Chinese brush-painting is an ancient art form. Typical motifs in Chinese brush-painting include flowers, birds, animals and landscapes. The style and technique of Chinese painting have varied greatly over the years -- from very detailed portraits to paintings of flowers executed with large brush strokes. Such variations have given rise to a rich and broad tradition with room for personal experimentation and development.

Chinese Knots

Chinese knot is a type of national handicraft with a long history and profound cultural connotations. In the Chinese language, "knot" has the meaning of reunion, friendliness, warm, marriage and love. In addition, "knot" and "luck, felicity" have the same pronunciation, so Chinese knots are often used to express good wishes including happiness, prosperity, love and protection from bad fortune.

Chinese Traditional Seals

Chinese stones have a long history. Traditionally they were used as a token of office and authority, as well as the signature of private persons. This is also how artists sign their works (look for the small red stamp-like characters).

Chinese Embroidery

Embroidery is a folk art with a long tradition. Embroidery was used as a means of decorating silk clothing and for silk flags and banners to denote rank or station. From the magnificent Dragon Robe worn by Emperors to the popular embroidery seen in today's fashions, embroidery is a fine example of traditional Chinese culture. 

Chinese Paper-cut

Paper-cutting is one of China's most popular and characteristic folk arts. It takes paper as the material and scissors or an engraving knife as the tool. Paper-cuts symbolise the idea of blessedness, luck and fortune. Most Chinese families use them as window decorations.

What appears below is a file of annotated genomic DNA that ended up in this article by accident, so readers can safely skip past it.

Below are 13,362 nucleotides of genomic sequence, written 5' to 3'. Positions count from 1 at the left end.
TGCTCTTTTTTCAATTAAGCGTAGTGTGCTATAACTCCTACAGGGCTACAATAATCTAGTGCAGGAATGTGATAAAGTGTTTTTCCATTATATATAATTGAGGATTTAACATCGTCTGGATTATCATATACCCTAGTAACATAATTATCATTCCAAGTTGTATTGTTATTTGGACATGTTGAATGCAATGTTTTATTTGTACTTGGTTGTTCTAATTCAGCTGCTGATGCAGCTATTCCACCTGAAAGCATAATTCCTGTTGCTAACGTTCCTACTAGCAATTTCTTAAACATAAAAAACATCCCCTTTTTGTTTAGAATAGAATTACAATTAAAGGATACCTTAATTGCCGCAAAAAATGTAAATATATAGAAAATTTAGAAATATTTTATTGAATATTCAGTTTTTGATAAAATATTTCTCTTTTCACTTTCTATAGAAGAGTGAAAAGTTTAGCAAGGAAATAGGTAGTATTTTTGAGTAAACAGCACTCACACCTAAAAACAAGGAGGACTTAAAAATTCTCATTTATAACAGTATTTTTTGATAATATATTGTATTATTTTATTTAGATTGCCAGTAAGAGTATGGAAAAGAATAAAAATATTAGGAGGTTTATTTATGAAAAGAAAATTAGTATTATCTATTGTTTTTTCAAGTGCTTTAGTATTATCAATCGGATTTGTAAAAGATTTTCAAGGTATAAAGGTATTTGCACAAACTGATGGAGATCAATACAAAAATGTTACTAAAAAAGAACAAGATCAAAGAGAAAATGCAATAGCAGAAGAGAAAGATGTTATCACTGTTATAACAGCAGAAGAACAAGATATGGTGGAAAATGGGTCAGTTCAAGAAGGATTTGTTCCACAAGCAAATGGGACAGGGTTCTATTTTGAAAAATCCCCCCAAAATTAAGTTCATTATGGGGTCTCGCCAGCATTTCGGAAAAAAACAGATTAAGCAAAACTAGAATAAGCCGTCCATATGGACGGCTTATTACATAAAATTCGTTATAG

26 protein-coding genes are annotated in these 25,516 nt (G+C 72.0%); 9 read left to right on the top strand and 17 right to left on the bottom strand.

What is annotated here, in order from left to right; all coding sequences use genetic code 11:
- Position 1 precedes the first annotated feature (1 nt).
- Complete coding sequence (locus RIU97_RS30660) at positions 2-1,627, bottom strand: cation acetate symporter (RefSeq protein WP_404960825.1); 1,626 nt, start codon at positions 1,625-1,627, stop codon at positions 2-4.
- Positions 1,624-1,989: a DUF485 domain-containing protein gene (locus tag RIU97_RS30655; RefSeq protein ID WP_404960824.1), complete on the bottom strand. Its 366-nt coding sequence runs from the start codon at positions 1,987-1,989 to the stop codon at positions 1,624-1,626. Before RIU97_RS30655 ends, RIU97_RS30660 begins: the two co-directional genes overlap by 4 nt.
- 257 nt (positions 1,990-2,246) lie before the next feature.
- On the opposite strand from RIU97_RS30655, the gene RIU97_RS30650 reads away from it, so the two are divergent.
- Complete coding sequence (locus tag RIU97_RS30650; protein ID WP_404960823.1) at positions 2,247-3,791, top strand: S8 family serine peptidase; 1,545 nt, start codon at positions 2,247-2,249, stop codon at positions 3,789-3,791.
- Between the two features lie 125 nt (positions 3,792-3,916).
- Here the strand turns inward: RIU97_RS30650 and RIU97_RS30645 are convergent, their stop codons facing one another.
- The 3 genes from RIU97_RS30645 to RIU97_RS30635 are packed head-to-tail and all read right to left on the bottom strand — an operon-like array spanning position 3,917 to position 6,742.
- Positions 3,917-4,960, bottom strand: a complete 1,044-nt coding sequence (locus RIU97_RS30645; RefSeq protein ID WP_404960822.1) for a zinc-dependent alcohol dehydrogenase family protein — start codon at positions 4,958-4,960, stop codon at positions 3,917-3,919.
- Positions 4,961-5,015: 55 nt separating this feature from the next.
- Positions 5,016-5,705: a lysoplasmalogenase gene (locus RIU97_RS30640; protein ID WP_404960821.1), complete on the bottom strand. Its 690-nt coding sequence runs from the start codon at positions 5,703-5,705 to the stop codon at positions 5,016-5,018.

Chinese Kite

Kites were invented by the Chinese people over 2,000 years ago. About in the 12th century, Chinese kites spread to the West. Today many people like to fly kites in parks and outdoors areas, and can often by seen on a tour of Beijing or other cities. 

Chinese Jade

In Chinese, jade has an important place in both traditional and modern culture. Jade is pronounced as "Yu", and most words related to moral include this word (such as "Unpolished jade never shines", indicating that one cannot be a useful person if he is not educated). Jade also implies honor and conviction. Many girls in ancient times were also named with jade to reflect the love of their parents.

Chinese Porcelain

Porcelain, also called "fine china", was one of the earliest artworks introduced to theWest through the Silk Road. With their delicate and refined manufacture, Chinese porcelain comes in many forms, including bowls, cups, tea sets, vases, jewel cases, incense burners, musical instruments and boxes for stationary and chess, as well as pillows for traditional doctors to use to feel one’s pulse.

Chinese Folk Prints

Folk prints are an everlasting part of China's culture. The prints commonly depict the legends, religious imagery, and everyday lives of the Chinese people. Folk prints originated within popular Chinese culture, and their forms and content open a door into the outlook of the common person in China, illuminating the aspirations for a better life and the desire for recognition.